Every week or thereabouts, Mutant Dance Moves takes you to the shadowy corners of the dancefloor and the fringes of contemporary electronic music, where new strains and dance moves are evolving.
Last week, Toro y Moi’s Chazwick Bundick reverted back to his little-used moniker of Les Sins to drop a new single on his fanbase. But whereas most of his output has appeared on Carpark Records, Les Sins’ “Fetch/Taken” appeared on Jiaolong, the dance music imprint run by Caribou’s Dan Snaith. When we last checked up on Snaith and his dance music proclivities, his label was churning out Snaith’s adventurous new music that he had been creating under his more “feminine” dance music alias, Daphni (and which will finally see domestic release come October on Merge). Since then, Jiaolong has also released Daphni’s bracing, acid-soaked remix of Cleveland’s synth space cadets Emeralds as well as a dance single from Junior Boys’s Jeremy Greenspan, quickly becoming a sanctuary for indie musicians hoping to establish a toehold in the dance world.
So it made sense that as Bundick’s tracks were aimed squarely at the dancefloor, it’d find a good home there. “Toro Y Moi has always been a project for me to just make whatever kind of music and not have to go by my real name,” Bundick told me via email. “It started as like a folky thing then morphed into rock and now it’s in this electronic phase. I got into dance music around 18 when I found out about J Dilla and Daft Punk and my mind was blown to find out that My Bloody Valentine — my favorite group — used drum machines.”
“Fetch” feels as sparse, primitive, and hypnotic as a Paradise Garage track circa ’87, chopping up a bit of vocals chanting “Baby, baby, you and I,” commingling a menacing bass warp with gleaming synth and piano line. “I guess there aren’t any rules distinguishing (between Toro y Moi and Les Sins),” he said. “But hooks and accessibility is always key for me. Underneath it all, pop music is what I love the most.”
“Taken” is even more playful, adding flute and hi-hats to the mix and revealing the influence that Caribou and Four Tet continue to exude on the scene. “Those two are way ahead of everybody and I’ve learned so much from their music,” Bundick raved. “I think musicians shouldn’t be afraid to completely jump genre to genre. Seeing Dan make that jump from Andorra to Swim was very encouraging for my own jump from Causers of This to Underneath the Pine. So when it got to the point where I wanted to make straight up dance tracks, it was a no-brainer. I just started making something I’d like to hear at clubs or something. But I don’t really go to clubs.” Does this mean we can expect more funky tracks along the lines of Toro Y Moi’s Freaking Out EP and this single? “I’m not sure where I’ll go next. But Les Sins will always be electronic music, anything from hip hop beats to dance music.”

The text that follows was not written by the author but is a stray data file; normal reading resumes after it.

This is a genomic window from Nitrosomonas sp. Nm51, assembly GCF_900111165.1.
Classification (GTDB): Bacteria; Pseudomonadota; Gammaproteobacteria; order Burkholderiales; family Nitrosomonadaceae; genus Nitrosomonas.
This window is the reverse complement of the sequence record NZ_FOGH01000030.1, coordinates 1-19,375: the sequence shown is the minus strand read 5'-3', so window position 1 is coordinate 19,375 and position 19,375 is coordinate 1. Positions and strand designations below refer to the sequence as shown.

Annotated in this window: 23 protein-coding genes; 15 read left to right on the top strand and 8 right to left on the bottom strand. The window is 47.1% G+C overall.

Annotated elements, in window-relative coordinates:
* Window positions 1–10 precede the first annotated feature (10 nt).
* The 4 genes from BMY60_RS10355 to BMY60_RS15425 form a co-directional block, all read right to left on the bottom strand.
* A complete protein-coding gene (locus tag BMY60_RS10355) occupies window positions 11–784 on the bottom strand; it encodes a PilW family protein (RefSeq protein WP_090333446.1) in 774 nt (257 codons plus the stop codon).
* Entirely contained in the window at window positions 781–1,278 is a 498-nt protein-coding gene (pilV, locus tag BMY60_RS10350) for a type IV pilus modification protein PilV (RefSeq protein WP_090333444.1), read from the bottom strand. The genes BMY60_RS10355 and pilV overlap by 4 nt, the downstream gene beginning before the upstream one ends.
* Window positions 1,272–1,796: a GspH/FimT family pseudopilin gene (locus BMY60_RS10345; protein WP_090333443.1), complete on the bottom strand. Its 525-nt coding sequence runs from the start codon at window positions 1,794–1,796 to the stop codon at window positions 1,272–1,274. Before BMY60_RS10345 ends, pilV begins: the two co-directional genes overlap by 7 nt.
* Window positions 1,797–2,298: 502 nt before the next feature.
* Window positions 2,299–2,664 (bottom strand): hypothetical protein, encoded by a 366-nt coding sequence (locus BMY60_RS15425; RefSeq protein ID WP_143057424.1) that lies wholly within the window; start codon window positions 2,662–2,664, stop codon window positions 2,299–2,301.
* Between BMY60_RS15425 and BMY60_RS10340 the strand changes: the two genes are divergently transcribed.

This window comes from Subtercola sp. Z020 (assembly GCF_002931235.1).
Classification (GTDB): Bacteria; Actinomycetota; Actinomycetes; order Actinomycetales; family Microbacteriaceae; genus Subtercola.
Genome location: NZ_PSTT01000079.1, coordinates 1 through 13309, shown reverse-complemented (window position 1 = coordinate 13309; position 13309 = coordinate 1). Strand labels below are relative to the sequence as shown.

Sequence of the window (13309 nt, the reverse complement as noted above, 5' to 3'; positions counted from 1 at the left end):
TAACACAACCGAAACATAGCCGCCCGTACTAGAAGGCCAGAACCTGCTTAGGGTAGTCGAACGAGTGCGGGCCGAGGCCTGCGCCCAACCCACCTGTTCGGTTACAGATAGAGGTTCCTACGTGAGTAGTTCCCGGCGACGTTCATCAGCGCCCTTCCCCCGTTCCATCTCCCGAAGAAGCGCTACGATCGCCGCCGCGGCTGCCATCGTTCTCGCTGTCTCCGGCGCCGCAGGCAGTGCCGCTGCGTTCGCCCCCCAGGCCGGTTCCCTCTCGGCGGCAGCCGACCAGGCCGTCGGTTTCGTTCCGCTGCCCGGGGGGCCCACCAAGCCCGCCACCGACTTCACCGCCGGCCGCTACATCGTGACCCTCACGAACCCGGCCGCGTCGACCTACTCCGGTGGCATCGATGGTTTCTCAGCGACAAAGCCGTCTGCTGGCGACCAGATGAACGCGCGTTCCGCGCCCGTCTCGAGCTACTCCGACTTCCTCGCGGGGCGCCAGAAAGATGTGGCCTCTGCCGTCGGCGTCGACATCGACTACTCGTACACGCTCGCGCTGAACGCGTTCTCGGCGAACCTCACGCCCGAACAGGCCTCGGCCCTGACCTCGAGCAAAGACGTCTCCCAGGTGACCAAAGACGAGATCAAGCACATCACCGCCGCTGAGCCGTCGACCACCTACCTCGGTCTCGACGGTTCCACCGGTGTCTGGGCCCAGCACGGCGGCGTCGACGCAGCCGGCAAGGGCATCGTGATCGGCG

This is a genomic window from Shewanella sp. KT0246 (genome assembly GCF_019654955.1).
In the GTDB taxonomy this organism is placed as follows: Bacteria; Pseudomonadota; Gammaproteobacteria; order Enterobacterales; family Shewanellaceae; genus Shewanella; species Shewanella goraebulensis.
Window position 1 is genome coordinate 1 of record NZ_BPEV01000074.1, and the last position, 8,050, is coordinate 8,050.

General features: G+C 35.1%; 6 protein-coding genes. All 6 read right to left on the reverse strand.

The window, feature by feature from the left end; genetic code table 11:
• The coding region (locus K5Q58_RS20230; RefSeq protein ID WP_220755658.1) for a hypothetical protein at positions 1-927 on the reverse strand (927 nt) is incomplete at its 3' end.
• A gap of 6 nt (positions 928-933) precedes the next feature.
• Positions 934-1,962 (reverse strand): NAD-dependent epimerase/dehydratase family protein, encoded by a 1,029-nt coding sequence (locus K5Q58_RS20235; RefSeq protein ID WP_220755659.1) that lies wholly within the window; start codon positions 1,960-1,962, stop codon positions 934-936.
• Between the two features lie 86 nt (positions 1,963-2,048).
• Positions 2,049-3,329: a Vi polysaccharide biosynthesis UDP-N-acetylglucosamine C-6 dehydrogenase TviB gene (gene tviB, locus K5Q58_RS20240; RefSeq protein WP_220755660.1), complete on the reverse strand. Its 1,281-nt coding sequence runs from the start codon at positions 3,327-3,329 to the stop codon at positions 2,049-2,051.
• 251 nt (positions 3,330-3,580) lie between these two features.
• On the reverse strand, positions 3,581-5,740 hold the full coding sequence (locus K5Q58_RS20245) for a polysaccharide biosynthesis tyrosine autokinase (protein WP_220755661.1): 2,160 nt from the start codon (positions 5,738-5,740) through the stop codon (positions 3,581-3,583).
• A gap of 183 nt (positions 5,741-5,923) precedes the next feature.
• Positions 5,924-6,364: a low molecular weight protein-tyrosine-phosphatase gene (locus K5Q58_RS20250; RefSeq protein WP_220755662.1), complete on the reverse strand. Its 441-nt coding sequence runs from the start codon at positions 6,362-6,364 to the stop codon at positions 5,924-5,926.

Perhaps also bolstered by Daphni’s reworking of Emeralds’ “Does It Look Like I’m Here?” from this spring, Emeralds’ Mark McGuire has recently entered into the remix game as well, appearing on a recent batch of remixes of Hans-Peter Lindstrøm. Earlier this year, Lindstrøm dropped his most boisterous album to date, Six Cups of Rebel, a heady overload of sound from the Norwegian space disco maestro that seemed to be Prince and Art of Noise and Deep Purple and Miami Vice and Todd Rundgren all at once.
Since then, a bizarre cabal of artists have been picking Lindstrøm’s tracks apart across three twelve-inches, such as the aforementioned Mr. Rundgren (turning in his first ever remix some forty years into his heralded music career), Oneohtrix Point Never, Owen Pallett, Ariel Pink, and McGuire. A virgin in the dance music world, Owen Pallett (known better for his work as Final Fantasy and credited with arranging strings for Arcade Fire), tries his hand at remixing Lindstrøm’s “No Release,” injecting some hyper-melodicism and varispeeding the BPMs on the original. Not bad for his first outing. Usually, NYC’s notorious sleazy-disco duo, Rub-N-Tug, can be trusted to turn in a leftfield remix, but amongst this motley crew, they play the straight man, taking Lindstrøm’s vocal refrain of “can’t get no release” to actually achieve said dancefloor release.
Ariel Pink’s remix of “Call Me Anytime” begins as hissing noise tape collage before morphing into a poor man’s Ricardo Villalobos, all globs of bass, organ spumes and sputtering drums. Oneohtrix’s version of the same song veers towards the ethereal (much like his blissed-out rendering of standard “I Only Have Eyes for You”). Oddly enough, McGuire’s remix of “De Javu” is the most dance-friendly of the bunch, even with heaps of his guitar wiggling atop the beat, suggesting that other noise/ indie/ underground outliers might find themselves busting out their own mutant dance moves in the near future.